IBM launched the world’s smallest computer at the ongoing IBM Think 2018 Conference in Las Vegas. The 1mm x1mm unnamed new computer supersedes its predecessor which measured 2 mm across. The unveiling is part of IBM’s “5 in 5” — a range of inventions and technologies that could fundamentally reshape business and society in the next five years.
Although finer details are yet to be disclosed, what’s got the whole tech community excited is the size — the computer is finer than a grain of fancy salt, yet comprises a set of 64 motherboards, a processor having several hundred thousand transistors, SRAM memory, a photovoltaic cell for power, and a communications unit that uses an LED and a photo-detector to talk with the outside world.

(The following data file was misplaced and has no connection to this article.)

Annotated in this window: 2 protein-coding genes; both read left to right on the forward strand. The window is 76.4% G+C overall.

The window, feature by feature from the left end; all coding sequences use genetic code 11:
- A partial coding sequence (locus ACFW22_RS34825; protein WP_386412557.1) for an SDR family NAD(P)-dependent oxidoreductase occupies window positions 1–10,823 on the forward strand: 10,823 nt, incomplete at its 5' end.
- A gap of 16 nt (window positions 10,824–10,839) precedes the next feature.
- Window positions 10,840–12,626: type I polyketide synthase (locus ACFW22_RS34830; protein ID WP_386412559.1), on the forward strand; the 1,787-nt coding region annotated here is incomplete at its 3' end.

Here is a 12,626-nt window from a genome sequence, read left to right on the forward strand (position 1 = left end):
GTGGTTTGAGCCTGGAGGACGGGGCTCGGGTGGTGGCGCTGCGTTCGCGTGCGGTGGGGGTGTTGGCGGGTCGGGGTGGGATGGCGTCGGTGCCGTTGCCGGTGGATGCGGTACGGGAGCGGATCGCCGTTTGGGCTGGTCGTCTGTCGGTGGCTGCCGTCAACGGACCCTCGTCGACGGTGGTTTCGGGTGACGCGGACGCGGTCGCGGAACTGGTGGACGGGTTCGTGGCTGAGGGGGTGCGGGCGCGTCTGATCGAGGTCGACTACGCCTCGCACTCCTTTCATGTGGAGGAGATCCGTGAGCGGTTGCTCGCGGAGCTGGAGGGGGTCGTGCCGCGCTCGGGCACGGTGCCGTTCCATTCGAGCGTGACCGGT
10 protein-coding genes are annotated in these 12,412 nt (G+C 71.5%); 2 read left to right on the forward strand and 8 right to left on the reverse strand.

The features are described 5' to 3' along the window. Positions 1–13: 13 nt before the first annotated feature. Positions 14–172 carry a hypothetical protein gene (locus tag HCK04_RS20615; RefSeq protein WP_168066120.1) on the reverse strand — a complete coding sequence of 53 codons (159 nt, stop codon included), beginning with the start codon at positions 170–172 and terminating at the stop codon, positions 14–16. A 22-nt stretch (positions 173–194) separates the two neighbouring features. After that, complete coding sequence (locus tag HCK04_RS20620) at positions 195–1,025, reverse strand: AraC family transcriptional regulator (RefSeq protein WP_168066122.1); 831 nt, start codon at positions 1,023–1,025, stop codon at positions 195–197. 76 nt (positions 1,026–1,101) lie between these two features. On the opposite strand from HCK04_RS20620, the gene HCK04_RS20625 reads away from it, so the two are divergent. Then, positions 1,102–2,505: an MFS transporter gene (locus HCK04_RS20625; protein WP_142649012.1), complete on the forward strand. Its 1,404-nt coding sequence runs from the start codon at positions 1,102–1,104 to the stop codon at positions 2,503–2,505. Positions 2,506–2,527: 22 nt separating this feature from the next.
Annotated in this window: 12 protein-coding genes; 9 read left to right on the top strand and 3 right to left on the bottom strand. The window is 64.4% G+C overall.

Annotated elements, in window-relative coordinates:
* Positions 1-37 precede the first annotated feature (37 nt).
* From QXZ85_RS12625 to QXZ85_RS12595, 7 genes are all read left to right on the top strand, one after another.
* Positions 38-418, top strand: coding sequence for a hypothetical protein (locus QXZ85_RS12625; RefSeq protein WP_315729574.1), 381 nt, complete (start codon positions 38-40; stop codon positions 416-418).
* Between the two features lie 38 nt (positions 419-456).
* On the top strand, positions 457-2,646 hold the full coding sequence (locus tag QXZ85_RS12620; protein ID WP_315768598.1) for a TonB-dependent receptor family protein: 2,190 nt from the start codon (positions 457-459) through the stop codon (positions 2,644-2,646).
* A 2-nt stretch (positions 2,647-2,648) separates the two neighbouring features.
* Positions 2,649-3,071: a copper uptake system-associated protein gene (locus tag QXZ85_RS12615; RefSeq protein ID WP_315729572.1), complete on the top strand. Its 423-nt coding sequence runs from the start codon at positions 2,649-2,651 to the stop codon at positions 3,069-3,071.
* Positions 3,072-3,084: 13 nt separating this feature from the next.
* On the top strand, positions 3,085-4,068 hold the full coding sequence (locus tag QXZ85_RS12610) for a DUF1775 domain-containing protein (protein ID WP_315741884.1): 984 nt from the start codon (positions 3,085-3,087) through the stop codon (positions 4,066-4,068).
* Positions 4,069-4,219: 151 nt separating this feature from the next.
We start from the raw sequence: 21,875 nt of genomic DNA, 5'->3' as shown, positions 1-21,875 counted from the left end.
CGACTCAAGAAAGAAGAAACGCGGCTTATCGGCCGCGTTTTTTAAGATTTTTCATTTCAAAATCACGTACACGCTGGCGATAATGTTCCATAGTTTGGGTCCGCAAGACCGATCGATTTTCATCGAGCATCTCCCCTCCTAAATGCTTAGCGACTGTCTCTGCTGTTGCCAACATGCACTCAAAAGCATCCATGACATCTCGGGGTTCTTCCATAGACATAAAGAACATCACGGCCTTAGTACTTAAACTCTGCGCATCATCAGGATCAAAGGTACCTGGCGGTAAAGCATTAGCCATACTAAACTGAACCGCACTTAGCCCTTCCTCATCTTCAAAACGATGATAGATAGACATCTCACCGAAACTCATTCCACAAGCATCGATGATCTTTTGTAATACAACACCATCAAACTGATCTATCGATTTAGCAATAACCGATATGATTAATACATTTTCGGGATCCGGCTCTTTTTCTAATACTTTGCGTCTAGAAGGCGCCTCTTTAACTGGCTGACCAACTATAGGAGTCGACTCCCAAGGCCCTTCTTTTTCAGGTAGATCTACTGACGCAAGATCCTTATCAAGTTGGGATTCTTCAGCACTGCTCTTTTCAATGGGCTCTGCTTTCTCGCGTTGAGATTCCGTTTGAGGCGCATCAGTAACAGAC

The main rationale behind developing these small computers is to use them as cryptographic anchors to prevent counterfeiting. By embedding these tiny machines into everyday objects, “they’ll be used in tandem with blockchain’s distributed ledger technology to ensure an object’s authenticity from its point of origin to when it reaches the hands of the customer. These technologies pave the way for new solutions that tackle food safety, the authenticity of manufactured components, genetically modified products, identification of counterfeit objects and provenance of luxury goods” said IBM.